Here is my ten references to utilize for my video project of Ada Lovelace:

(1) Book: (I have 6 books to look through) These books are coming from the Manhattan campus; they haven’t made it to my campus yet, so I am listing all six and I cannot properly cite them yet (do to lack of info on them).
Lord Byron’s novel: The evening land. Crowley, John 1942-2005
Focus on Inventors Sterling, Mary Ellen 1994
Ada, A life and legacy Stein, Dorothy 1985
Calculating passion of Ada Byron Baum, Joan 1937-1986
Ada, Countess of Lovelace: Byrons legitimate daughter Moore, Doris Langley 1902-1989
Notable woman in mathematics: A biological dictionary. Edited by Charlene Morrow and Teri Peri

(2) Edited journals or periodicals:
Toole, B.A., “Ada Byron, Lady Lovelace, an analyst and metaphysician,” Annals of the History of Computing, IEEE , vol.18, no.3, pp.4,12, Fall 1996 doi: 10.1109/85.511939
Abstract: There may be controversy about when the computer revolution began, but to me a revolution begins with an idea, and that idea was Charles Babbage’s Analytical Engine conceived in 1834. The computer revolution also began with a woman, Augusta Ada Byron, Lady Lovelace, who wrote an article in 1843 that not only gave us descriptive, analytical, contextual, and metaphysical information about the Analytical Engine but also the first program. Her prescient comments have stood the test of time. Augusta Ada Byron, Lady Lovelace (1815-1852), is regarded by some people as the first programmer and by others as a science fiction archetype, perhaps as “mad and bad” as her illustrious father, Lord Byron. At the very least, Ada is one of the most colorful characters in computer history.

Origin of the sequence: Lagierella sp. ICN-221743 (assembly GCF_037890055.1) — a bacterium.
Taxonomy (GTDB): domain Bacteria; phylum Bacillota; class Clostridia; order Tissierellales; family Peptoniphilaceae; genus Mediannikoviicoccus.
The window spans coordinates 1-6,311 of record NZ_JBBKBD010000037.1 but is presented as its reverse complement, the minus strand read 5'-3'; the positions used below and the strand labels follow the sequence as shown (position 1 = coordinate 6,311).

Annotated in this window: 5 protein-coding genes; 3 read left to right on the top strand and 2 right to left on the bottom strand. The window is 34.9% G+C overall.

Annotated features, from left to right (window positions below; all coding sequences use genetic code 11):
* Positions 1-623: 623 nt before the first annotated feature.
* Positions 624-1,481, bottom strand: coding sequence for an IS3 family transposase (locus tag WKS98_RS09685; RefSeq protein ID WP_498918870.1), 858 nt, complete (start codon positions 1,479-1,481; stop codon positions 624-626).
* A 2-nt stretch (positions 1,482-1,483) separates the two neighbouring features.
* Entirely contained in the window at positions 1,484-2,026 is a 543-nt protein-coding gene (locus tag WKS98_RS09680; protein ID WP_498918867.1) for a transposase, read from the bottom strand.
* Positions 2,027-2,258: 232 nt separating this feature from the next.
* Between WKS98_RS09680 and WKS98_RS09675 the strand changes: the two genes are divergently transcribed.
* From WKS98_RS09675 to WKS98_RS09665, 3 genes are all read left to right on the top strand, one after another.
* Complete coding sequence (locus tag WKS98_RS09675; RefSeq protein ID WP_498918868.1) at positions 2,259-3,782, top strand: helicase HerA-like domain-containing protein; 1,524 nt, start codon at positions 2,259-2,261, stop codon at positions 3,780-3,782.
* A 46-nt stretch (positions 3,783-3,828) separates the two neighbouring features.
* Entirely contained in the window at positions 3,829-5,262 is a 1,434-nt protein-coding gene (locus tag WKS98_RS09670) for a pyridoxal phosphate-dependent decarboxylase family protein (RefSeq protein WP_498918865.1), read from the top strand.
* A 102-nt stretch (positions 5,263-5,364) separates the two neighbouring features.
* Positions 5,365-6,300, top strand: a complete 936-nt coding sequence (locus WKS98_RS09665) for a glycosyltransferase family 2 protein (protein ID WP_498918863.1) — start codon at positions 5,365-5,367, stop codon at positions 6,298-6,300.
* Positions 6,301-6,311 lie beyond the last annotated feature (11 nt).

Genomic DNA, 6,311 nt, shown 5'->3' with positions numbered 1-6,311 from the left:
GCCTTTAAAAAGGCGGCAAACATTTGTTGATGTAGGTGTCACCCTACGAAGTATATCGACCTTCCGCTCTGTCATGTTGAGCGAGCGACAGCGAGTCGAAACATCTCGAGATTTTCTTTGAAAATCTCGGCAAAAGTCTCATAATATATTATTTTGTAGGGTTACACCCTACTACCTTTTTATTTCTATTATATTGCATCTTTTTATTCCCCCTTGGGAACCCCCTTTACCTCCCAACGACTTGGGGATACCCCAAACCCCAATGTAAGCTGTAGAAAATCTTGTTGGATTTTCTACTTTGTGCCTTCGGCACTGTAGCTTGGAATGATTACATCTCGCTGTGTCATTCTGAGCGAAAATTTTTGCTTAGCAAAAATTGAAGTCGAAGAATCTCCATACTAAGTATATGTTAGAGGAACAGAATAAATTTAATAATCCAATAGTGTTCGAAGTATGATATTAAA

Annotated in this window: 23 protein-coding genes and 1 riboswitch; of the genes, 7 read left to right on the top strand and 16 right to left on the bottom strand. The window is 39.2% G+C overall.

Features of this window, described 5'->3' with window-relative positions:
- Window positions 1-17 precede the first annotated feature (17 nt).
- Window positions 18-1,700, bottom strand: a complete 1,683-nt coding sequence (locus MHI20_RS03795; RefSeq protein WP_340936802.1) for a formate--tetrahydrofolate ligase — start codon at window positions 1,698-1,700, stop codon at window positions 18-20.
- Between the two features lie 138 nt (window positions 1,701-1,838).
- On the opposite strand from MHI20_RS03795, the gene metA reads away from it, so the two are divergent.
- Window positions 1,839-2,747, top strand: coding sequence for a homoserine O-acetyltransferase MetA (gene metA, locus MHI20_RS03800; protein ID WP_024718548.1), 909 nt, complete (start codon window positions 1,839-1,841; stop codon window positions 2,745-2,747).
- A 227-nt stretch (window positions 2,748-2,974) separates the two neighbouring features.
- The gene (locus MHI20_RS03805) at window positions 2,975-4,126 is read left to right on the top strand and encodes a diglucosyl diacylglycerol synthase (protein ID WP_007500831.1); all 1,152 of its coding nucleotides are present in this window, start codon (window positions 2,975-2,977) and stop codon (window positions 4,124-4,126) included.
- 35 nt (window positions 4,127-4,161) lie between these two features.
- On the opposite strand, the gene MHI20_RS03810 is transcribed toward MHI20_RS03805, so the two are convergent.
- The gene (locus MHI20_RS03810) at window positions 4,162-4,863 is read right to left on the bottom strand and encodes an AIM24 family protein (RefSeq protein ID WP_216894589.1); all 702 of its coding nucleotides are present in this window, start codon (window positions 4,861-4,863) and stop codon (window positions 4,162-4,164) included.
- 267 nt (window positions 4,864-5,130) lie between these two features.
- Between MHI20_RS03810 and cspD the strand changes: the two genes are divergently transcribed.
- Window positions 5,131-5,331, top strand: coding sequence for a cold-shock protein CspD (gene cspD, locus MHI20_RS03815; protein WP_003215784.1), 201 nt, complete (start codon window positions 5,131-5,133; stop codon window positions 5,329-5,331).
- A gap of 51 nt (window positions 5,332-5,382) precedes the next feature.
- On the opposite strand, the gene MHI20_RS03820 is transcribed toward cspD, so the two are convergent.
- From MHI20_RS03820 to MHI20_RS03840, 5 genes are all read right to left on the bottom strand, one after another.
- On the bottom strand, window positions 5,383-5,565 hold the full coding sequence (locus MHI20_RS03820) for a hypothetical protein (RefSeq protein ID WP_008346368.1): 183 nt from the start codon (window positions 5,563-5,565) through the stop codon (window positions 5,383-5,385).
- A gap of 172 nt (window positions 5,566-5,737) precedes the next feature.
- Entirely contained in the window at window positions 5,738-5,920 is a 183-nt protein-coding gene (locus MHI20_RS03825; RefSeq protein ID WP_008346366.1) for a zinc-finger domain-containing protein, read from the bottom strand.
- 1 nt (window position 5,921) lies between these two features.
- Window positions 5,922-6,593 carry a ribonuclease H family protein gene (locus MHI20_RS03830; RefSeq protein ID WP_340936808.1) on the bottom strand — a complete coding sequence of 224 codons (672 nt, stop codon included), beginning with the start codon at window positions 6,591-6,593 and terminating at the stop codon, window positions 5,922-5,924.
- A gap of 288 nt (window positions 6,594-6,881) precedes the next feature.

Hooper, R. (2012). One minute with… Ada Lovelace. New Scientist, 216(2886), 29.
Abstract:  The article presents a fictional interview with computer scientist Ada Lovelace, author of the first computer algorithm, compiled from her  correspondence. She discusses the influence of her father, poet Lord George Byron, her work with mathematician Charles Babbage, and her predictions of the use of computers to process types of information.
 
(7) Internet sources (besides Wikipedia):
“Ada Lovelace: The first Computer programmer.” mental_floss,Web. Apr. 2014.
“Ada Lovelace day: A celebration of the Worlds first computer programmer.” Metro, Oct. 2013. Web. Apr .2014
Miller, Clair Cain. ” A day to remember the first computer programmer was a woman.” Bits, Oct. 2013. Web. Apr. 2014
“The Babbage Engine” Computer History Museum, Web. Apr. 2014
Isaacson, Betsy. Huffington Post, Dec. 2012. Web. Apr. 2014
Popova, Maria. “Ada Lovelace, the Worlds first computer programmer.” Brain Pickings, Web. Apr. 2014
Bellis, Mary. about.com inventors. Web. Apr. 2014

 

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